In the wake of the recent economic downturn, more homeowners than ever are still facing foreclosure. If you and your family are struggling to keep up with mortgage payments and fear being served a notice of foreclosure, or if you have already been served a notice of default, and are searching for a way to keep your home, loan modification might be your best opportunity for a new beginning. If you have contacted your lender and they have offered a loan modification package, depending on your situation you may either be denied, offered a trial loan modification package, or be approved for a permanent loan modification package.
What is loan modification and trial loan modification?
Loan modification (also known as mortgage modification) is a program that helps homeowners who are struggling with mortgage payments avoid foreclosure proceedings. A loan modification is a permanent change to one or more of the term's of a borrower's loan, this allows the loan to be reinstated on terms affordable by the borrower. A trial loan modification is generally offered only after a homeowner has been served a notice of foreclosure. Its terms are generally for only a three to four-month period in which the foreclosure process is temporarily suspended while your lender or mortgage provider evaluates your paperwork and ability to pay a renegotiated payment.
How important is proving financial hardship?
In order to be eligible for loan modification and avoid denial, it is critical for the homeowner to document the exact circumstances causing him or her to fall behind on mortgage payments. This documentation is often referred to as a hardship letter and details economic mishaps such as unexpected unemployment, medical bills, or family emergencies (death, divorce, incarceration, etc.) that have created the situation in which the homeowner is no longer able to make payments. A mortgage lender can change their mind about a loan modification package if it is deemed that the homeowner is financially capable of continuing to make payments under the original mortgage payment.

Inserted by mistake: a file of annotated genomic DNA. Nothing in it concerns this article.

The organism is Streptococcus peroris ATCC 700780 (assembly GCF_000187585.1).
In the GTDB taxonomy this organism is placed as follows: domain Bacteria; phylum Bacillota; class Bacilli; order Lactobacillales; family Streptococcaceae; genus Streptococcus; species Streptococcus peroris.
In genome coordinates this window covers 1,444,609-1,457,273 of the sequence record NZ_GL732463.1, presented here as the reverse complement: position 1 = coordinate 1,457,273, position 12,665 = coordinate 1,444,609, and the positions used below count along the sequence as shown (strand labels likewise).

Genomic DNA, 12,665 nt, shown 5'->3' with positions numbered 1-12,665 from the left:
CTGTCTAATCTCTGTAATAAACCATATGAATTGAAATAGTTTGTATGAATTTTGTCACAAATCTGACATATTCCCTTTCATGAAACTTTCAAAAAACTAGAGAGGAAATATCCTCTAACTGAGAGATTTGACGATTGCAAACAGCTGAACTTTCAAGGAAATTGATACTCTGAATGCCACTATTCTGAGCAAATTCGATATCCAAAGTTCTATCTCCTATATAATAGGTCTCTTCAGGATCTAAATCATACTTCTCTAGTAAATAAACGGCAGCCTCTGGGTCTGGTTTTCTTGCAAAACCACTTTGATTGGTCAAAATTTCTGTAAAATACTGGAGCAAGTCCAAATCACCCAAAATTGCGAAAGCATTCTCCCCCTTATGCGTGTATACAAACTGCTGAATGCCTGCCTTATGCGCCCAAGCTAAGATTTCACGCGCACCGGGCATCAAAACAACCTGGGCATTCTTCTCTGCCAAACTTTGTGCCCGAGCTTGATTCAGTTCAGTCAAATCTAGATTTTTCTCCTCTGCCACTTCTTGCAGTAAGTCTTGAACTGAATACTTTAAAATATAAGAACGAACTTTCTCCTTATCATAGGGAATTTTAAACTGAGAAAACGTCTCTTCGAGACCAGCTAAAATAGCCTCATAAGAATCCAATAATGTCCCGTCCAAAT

In trial loan modification, the homeowner is given a three-month period to test their commitment and ability to pay a modified loan amount. During this period, banks and loan servicers will not push the foreclosure proceedings, but if the homeowner is unable to meet the new payments, all bets are off. Additionally, following the trial period, the loan servicer does hold the rights to change the terms of the mortgage modification for the final modified payment.
It's more than a monthly payment.
If you are offered a loan modification, pay close attention to the new terms of your loan. Mortgage lenders write loan modification repayment plans in their favor and it is important for you to look beyond the new monthly payment and ask the following questions:
- What is the new principal?
- Will the interest rate change during the life of the loan?
- If so, when is the interest rate raised?
- Many loan modifications are only for an established 3 to 5 year period. After this period what will the new payment be?
- Is there a stipulation for a large balloon payment after an established number of years? Balloon payments are when a huge lump sum is expected following a fixed period. For example, your loan modification may reduce your monthly payment for ten years and demand a balloon payment of $100,000 at the end.
- Will this loan modification solve your overall financial problems, or is just delaying them? In the case of balloon payments, if you do not have that final lump sum, you are just delaying the foreclosure process.
Navigating the loan and trial loan modification process and avoiding being served foreclosure can be tricky, time-consuming, and emotionally draining. If you are struggling to meet your current mortgage payments, contact a legal professional at Amerihope Alliance Legal Services. Our experienced and result-oriented team is well-equipped to help you avoid foreclosure on your terms.